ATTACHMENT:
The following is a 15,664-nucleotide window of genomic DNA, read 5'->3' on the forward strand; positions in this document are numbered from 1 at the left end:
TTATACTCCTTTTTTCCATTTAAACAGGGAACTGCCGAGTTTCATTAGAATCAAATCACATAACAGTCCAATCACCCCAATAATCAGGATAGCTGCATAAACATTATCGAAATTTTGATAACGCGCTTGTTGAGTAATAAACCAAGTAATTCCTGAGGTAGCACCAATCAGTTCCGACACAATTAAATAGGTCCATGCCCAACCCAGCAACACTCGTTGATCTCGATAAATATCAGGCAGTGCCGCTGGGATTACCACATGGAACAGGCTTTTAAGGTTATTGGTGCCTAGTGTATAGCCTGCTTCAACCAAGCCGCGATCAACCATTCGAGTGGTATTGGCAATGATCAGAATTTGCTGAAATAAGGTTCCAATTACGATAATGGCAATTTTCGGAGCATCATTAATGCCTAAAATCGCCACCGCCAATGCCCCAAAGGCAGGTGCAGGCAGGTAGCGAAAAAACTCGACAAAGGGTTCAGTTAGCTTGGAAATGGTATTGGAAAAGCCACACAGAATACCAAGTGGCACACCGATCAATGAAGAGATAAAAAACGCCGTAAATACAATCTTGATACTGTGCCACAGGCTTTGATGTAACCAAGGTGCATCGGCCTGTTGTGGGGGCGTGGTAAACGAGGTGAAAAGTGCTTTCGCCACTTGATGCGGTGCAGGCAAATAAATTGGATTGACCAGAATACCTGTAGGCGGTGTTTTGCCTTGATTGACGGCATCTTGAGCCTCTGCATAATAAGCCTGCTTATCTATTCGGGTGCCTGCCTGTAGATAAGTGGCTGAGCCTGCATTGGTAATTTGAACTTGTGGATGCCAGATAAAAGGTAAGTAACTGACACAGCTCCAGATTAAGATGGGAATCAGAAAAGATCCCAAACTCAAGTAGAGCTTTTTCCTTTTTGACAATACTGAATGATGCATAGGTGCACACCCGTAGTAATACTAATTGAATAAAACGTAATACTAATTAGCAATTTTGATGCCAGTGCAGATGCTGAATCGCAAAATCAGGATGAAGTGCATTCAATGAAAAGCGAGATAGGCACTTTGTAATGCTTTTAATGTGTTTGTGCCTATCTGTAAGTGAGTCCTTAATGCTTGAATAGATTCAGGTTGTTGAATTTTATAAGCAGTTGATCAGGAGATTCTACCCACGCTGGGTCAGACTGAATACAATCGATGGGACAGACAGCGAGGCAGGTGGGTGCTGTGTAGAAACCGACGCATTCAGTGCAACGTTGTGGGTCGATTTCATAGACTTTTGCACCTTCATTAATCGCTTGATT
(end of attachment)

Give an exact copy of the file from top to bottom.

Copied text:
The following is a 15,664-nucleotide window of genomic DNA, read 5'->3' on the forward strand; positions in this document are numbered from 1 at the left end:
TTATACTCCTTTTTTCCATTTAAACAGGGAACTGCCGAGTTTCATTAGAATCAAATCACATAACAGTCCAATCACCCCAATAATCAGGATAGCTGCATAAACATTATCGAAATTTTGATAACGCGCTTGTTGAGTAATAAACCAAGTAATTCCTGAGGTAGCACCAATCAGTTCCGACACAATTAAATAGGTCCATGCCCAACCCAGCAACACTCGTTGATCTCGATAAATATCAGGCAGTGCCGCTGGGATTACCACATGGAACAGGCTTTTAAGGTTATTGGTGCCTAGTGTATAGCCTGCTTCAACCAAGCCGCGATCAACCATTCGAGTGGTATTGGCAATGATCAGAATTTGCTGAAATAAGGTTCCAATTACGATAATGGCAATTTTCGGAGCATCATTAATGCCTAAAATCGCCACCGCCAATGCCCCAAAGGCAGGTGCAGGCAGGTAGCGAAAAAACTCGACAAAGGGTTCAGTTAGCTTGGAAATGGTATTGGAAAAGCCACACAGAATACCAAGTGGCACACCGATCAATGAAGAGATAAAAAACGCCGTAAATACAATCTTGATACTGTGCCACAGGCTTTGATGTAACCAAGGTGCATCGGCCTGTTGTGGGGGCGTGGTAAACGAGGTGAAAAGTGCTTTCGCCACTTGATGCGGTGCAGGCAAATAAATTGGATTGACCAGAATACCTGTAGGCGGTGTTTTGCCTTGATTGACGGCATCTTGAGCCTCTGCATAATAAGCCTGCTTATCTATTCGGGTGCCTGCCTGTAGATAAGTGGCTGAGCCTGCATTGGTAATTTGAACTTGTGGATGCCAGATAAAAGGTAAGTAACTGACACAGCTCCAGATTAAGATGGGAATCAGAAAAGATCCCAAACTCAAGTAGAGCTTTTTCCTTTTTGACAATACTGAATGATGCATAGGTGCACACCCGTAGTAATACTAATTGAATAAAACGTAATACTAATTAGCAATTTTGATGCCAGTGCAGATGCTGAATCGCAAAATCAGGATGAAGTGCATTCAATGAAAAGCGAGATAGGCACTTTGTAATGCTTTTAATGTGTTTGTGCCTATCTGTAAGTGAGTCCTTAATGCTTGAATAGATTCAGGTTGTTGAATTTTATAAGCAGTTGATCAGGAGATTCTACCCACGCTGGGTCAGACTGAATACAATCGATGGGACAGACAGCGAGGCAGGTGGGTGCTGTGTAGAAACCGACGCATTCAGTGCAACGTTGTGGGTCGATTTCATAGACTTTTGCACCTTCATTAATCGCTTGATT